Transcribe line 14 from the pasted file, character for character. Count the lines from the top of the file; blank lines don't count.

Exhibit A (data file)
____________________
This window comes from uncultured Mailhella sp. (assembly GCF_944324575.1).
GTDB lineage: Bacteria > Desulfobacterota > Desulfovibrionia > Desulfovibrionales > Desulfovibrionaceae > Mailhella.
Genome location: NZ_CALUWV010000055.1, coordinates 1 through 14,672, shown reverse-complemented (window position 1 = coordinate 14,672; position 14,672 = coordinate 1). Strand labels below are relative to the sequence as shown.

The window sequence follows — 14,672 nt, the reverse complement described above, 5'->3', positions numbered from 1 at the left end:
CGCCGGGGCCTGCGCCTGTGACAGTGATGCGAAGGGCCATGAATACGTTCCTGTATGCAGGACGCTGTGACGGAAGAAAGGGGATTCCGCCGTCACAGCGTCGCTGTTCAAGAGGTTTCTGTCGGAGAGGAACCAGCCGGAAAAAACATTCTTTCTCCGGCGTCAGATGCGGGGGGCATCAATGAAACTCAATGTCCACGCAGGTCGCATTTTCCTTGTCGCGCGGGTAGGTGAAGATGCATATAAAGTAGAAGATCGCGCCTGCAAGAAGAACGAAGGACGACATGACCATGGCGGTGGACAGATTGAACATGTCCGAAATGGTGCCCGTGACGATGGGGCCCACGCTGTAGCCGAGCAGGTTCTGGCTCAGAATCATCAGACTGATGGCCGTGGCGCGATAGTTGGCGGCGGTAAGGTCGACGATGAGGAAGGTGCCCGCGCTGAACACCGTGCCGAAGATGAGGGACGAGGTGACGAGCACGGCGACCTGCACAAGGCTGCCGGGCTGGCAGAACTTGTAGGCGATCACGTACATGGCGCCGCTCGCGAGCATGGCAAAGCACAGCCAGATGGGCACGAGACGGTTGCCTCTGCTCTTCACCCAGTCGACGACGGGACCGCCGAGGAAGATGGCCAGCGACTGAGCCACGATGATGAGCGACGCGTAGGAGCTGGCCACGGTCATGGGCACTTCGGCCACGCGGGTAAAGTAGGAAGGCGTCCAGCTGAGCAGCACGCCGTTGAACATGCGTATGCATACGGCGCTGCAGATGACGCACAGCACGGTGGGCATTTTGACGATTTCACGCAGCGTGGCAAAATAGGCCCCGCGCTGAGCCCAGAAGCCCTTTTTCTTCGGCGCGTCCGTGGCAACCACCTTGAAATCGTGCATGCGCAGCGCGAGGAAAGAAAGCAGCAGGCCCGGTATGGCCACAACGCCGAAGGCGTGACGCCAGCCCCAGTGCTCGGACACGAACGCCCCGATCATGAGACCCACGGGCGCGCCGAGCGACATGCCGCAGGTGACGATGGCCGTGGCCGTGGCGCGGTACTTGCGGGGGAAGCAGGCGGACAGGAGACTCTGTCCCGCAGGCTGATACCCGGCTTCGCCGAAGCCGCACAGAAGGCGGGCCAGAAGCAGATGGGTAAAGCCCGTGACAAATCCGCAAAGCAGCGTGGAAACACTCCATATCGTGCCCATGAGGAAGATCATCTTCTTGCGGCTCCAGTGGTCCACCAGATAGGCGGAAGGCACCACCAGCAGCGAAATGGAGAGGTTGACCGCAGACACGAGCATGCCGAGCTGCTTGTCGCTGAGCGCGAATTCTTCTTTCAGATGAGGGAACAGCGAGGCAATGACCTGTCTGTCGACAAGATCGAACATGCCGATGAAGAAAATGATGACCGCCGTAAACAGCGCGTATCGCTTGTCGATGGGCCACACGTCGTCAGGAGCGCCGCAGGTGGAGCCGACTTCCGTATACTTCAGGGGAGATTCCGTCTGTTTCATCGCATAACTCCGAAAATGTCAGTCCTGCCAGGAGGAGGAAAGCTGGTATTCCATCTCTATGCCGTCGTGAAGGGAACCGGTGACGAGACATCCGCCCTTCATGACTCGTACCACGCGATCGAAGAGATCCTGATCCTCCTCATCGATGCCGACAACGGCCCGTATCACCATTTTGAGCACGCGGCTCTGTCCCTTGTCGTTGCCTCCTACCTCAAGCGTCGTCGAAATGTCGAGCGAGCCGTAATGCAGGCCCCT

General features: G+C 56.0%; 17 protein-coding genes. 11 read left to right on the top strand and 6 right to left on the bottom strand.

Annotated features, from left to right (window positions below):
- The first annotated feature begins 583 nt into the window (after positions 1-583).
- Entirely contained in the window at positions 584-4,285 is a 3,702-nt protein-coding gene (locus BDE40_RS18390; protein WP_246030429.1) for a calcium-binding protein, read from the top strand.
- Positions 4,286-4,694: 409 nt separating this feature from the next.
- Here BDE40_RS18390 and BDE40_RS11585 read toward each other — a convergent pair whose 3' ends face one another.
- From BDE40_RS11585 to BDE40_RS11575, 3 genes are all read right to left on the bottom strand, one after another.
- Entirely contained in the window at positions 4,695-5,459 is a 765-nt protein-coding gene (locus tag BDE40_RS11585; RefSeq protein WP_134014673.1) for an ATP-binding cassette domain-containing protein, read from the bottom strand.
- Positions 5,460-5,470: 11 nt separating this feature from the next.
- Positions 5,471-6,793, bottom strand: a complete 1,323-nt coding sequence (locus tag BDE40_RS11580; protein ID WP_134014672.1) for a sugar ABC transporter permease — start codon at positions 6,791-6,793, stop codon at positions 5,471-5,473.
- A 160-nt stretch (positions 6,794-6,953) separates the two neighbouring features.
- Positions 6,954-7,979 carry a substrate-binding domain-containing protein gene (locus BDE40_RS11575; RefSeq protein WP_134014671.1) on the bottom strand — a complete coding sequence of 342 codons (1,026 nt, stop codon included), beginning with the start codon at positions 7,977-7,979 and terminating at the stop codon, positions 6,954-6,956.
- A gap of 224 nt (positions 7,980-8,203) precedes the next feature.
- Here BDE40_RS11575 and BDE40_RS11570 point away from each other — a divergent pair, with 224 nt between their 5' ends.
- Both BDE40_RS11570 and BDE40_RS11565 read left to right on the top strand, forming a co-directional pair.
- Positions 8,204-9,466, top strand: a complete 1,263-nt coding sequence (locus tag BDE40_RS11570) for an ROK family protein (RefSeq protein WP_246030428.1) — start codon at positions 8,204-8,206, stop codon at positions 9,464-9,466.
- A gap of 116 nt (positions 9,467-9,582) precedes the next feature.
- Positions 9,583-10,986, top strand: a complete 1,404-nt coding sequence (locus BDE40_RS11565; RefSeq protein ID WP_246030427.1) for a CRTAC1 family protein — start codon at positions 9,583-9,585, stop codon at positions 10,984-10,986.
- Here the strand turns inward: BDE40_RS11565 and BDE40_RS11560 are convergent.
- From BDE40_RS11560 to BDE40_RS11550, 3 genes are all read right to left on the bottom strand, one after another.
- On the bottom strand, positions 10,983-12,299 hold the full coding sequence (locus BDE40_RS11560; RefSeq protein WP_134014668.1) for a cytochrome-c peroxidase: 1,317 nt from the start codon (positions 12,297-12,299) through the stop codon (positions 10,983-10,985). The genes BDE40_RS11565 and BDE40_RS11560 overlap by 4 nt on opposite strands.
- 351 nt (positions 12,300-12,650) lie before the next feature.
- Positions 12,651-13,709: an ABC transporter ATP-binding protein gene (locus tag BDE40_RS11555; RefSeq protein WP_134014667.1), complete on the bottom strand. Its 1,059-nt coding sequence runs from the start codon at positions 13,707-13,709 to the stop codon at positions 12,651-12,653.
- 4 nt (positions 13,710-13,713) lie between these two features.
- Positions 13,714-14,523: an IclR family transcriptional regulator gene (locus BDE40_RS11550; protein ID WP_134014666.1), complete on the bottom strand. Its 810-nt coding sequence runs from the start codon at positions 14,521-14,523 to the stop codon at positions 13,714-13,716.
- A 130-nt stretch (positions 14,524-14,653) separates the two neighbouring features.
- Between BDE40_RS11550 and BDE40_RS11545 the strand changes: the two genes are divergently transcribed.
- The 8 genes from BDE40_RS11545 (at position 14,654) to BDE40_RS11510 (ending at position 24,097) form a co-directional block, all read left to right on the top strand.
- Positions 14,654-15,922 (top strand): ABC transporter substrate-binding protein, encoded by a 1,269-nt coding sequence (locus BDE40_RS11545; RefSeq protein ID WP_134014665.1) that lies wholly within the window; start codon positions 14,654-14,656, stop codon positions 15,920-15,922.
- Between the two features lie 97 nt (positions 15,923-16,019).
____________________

- Positions 5,460-5,470: 11 nt separating this feature from the next.